Issues Library—Federal Education Policy
Virtual Public Education
Updated: February 6, 2017
What Is Virtual Public Education?
Virtual public education includes all government-funded online education options, including public school satellite programs and online charter schools.
HSLDA believes that a distinction between homeschooling and online education provided by public schools is vital. We believe that homeschooling means more than simply “learning at home.” To us, a critical part of the definition of homeschooling is that it is private and parent-directed. Children who are taught at home via online public school options are receiving an education that is overseen and funded by the state. Because of this, HSLDA does not provide legal services in connection with students enrolled full-time in online public school programs.
HSLDA also believes that maintaining the distinction between virtual public schooling and homeschooling is crucial for the continued legal success of home education. If in-home public school programs are regarded as “homeschools,” it will be much more difficult for lawmakers to see the differences between them, making it more difficult for private homeschoolers to obtain legal protections. We thus advocate strict adherence to a narrow definition of the word homeschool.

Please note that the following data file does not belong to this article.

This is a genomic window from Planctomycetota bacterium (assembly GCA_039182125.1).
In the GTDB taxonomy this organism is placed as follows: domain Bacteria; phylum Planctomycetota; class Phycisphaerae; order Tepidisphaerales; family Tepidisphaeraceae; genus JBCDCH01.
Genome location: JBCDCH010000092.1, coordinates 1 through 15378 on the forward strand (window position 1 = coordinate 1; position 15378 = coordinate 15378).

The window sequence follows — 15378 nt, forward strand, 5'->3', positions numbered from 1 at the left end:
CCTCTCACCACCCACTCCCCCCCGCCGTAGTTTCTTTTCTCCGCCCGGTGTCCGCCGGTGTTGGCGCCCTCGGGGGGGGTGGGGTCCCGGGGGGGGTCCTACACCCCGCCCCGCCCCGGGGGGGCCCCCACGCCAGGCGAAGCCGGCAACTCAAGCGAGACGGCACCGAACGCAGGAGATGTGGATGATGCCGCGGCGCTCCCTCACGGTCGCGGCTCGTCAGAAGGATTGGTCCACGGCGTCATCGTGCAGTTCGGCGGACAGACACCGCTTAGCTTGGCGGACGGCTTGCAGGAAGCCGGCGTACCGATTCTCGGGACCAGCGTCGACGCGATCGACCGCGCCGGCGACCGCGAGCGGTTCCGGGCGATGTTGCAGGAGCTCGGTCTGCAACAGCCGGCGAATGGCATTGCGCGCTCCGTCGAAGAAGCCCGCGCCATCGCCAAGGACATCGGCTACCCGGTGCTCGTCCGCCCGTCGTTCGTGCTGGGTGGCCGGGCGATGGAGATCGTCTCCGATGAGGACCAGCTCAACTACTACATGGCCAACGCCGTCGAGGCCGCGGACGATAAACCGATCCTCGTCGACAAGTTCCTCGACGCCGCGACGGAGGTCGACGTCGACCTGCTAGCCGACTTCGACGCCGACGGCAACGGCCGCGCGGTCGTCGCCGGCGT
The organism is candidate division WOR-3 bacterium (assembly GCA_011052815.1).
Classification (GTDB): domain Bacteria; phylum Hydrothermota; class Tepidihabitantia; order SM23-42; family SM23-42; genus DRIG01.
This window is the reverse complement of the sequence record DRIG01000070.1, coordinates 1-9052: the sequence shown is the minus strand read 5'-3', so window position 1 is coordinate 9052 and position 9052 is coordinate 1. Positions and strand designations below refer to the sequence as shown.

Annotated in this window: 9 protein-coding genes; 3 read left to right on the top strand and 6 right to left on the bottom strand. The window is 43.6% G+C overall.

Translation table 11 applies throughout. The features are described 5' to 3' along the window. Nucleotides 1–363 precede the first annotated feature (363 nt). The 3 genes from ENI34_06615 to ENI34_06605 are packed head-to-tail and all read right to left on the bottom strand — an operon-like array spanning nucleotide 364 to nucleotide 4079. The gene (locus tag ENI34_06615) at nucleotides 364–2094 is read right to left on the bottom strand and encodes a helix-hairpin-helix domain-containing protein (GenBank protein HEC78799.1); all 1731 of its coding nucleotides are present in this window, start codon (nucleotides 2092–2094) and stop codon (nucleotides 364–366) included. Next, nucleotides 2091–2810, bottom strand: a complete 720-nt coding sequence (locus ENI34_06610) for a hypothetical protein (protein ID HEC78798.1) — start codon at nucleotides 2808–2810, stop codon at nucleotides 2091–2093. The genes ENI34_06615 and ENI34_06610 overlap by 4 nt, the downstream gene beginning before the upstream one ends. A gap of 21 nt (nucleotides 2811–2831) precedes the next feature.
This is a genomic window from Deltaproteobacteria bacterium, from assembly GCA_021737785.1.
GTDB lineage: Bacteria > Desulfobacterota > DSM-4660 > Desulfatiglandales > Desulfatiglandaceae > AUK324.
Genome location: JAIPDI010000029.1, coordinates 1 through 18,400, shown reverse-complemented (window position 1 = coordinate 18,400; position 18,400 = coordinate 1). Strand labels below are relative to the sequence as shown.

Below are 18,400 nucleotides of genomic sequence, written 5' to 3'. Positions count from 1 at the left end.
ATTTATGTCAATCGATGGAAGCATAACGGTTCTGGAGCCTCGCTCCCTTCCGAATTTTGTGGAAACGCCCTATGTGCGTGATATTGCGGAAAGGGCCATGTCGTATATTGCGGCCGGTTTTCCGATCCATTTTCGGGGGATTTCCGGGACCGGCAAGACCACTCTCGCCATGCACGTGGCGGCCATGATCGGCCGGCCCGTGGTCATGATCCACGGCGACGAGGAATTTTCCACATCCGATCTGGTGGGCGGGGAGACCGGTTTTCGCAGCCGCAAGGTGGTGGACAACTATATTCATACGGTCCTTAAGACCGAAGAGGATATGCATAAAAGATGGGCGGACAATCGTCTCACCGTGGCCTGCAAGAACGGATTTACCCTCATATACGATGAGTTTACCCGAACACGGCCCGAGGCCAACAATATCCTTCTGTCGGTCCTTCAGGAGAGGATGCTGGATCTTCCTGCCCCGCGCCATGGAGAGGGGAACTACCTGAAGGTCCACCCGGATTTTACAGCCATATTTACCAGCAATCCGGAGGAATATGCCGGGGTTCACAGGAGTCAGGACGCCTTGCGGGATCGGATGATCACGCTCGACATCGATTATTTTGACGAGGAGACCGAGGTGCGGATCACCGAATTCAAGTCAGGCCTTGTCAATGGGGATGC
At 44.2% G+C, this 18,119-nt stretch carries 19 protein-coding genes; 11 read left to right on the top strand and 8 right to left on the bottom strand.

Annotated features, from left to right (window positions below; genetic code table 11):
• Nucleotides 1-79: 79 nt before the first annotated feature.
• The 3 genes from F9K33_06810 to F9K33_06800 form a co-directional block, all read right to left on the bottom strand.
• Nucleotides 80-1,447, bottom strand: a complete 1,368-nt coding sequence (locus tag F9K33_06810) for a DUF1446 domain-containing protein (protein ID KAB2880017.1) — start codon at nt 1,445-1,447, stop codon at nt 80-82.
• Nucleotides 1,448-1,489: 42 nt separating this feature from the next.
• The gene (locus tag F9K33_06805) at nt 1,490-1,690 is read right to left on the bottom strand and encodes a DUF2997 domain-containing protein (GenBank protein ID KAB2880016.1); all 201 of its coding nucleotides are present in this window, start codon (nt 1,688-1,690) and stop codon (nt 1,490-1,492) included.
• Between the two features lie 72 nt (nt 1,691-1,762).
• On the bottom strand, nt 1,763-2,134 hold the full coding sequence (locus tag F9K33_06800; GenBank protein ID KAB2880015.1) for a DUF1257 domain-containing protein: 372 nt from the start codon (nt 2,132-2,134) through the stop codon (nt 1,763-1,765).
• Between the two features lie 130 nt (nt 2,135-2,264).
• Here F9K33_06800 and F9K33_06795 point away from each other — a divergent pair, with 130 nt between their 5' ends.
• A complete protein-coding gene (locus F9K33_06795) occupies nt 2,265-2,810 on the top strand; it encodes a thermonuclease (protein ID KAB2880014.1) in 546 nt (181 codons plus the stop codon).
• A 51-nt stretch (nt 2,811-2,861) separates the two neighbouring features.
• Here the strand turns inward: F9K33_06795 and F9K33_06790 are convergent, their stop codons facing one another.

In addition, maintaining the distinction enables the gathering of more precise statistics related to the academic success of students whose education is overseen by their parents, not by a public school.
Virtual public schools can be aggressive in targeting homeschoolers, sending multiple mailings and marketing materials to persuade them that this form of public education qualifies as “homeschooling.” In reality, virtual public school administrators are competing with traditional public schools for the thousands of dollars per student in state funds that they receive if they bring more homeschoolers into the public school system.
Children who are enrolled in in-home public school programs must follow all of the programs’ policies and procedures, which include restrictions such as exclusion of religious educational materials as part of the formal curriculum. Attending a virtual public school means accepting the bureaucracy and government supervision that are linked to receiving tax dollars.
Unlike the proven academic success of homeschooling, virtual public education has been shown to have negative educational outcomes for students. Indeed, these negative educational outcomes have become so well-documented, that the Walton Family Foundation was forced to conclude “[t]his is stark evidence that most online charters have a negative impact on students’ academic achievement.”